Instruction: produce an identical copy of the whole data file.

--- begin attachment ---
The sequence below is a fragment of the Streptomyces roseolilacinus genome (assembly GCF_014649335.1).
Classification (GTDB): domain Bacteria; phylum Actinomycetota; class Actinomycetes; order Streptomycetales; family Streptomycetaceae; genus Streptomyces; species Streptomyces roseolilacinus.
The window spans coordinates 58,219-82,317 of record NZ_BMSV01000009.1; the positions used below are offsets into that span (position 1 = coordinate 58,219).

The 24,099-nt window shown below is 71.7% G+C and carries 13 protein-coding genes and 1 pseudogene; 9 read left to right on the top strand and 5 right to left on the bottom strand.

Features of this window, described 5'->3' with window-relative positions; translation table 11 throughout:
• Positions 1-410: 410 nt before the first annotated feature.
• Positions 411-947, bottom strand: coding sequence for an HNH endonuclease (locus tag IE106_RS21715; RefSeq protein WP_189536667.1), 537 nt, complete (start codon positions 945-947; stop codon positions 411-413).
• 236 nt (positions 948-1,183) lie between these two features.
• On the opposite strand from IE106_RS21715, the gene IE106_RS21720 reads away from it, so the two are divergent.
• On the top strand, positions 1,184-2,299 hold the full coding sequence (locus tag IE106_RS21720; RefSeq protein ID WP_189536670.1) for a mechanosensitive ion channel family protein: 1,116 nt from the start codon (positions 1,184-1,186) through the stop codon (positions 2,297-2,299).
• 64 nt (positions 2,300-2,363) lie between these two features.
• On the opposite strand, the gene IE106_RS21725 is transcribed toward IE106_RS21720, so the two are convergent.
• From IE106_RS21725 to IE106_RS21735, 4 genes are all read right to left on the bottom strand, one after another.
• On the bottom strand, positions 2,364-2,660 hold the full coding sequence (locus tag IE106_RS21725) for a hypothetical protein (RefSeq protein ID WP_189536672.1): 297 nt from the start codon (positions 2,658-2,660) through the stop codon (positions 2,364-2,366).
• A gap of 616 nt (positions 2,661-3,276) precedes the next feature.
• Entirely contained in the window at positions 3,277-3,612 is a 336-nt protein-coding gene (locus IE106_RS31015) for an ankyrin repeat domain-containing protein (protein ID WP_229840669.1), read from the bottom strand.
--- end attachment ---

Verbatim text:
The sequence below is a fragment of the Streptomyces roseolilacinus genome (assembly GCF_014649335.1).
Classification (GTDB): domain Bacteria; phylum Actinomycetota; class Actinomycetes; order Streptomycetales; family Streptomycetaceae; genus Streptomyces; species Streptomyces roseolilacinus.
The window spans coordinates 58,219-82,317 of record NZ_BMSV01000009.1; the positions used below are offsets into that span (position 1 = coordinate 58,219).

The 24,099-nt window shown below is 71.7% G+C and carries 13 protein-coding genes and 1 pseudogene; 9 read left to right on the top strand and 5 right to left on the bottom strand.

Features of this window, described 5'->3' with window-relative positions; translation table 11 throughout:
• Positions 1-410: 410 nt before the first annotated feature.
• Positions 411-947, bottom strand: coding sequence for an HNH endonuclease (locus tag IE106_RS21715; RefSeq protein WP_189536667.1), 537 nt, complete (start codon positions 945-947; stop codon positions 411-413).
• 236 nt (positions 948-1,183) lie between these two features.
• On the opposite strand from IE106_RS21715, the gene IE106_RS21720 reads away from it, so the two are divergent.
• On the top strand, positions 1,184-2,299 hold the full coding sequence (locus tag IE106_RS21720; RefSeq protein ID WP_189536670.1) for a mechanosensitive ion channel family protein: 1,116 nt from the start codon (positions 1,184-1,186) through the stop codon (positions 2,297-2,299).
• 64 nt (positions 2,300-2,363) lie between these two features.
• On the opposite strand, the gene IE106_RS21725 is transcribed toward IE106_RS21720, so the two are convergent.
• From IE106_RS21725 to IE106_RS21735, 4 genes are all read right to left on the bottom strand, one after another.
• On the bottom strand, positions 2,364-2,660 hold the full coding sequence (locus tag IE106_RS21725) for a hypothetical protein (RefSeq protein ID WP_189536672.1): 297 nt from the start codon (positions 2,658-2,660) through the stop codon (positions 2,364-2,366).
• A gap of 616 nt (positions 2,661-3,276) precedes the next feature.
• Entirely contained in the window at positions 3,277-3,612 is a 336-nt protein-coding gene (locus IE106_RS31015) for an ankyrin repeat domain-containing protein (protein ID WP_229840669.1), read from the bottom strand.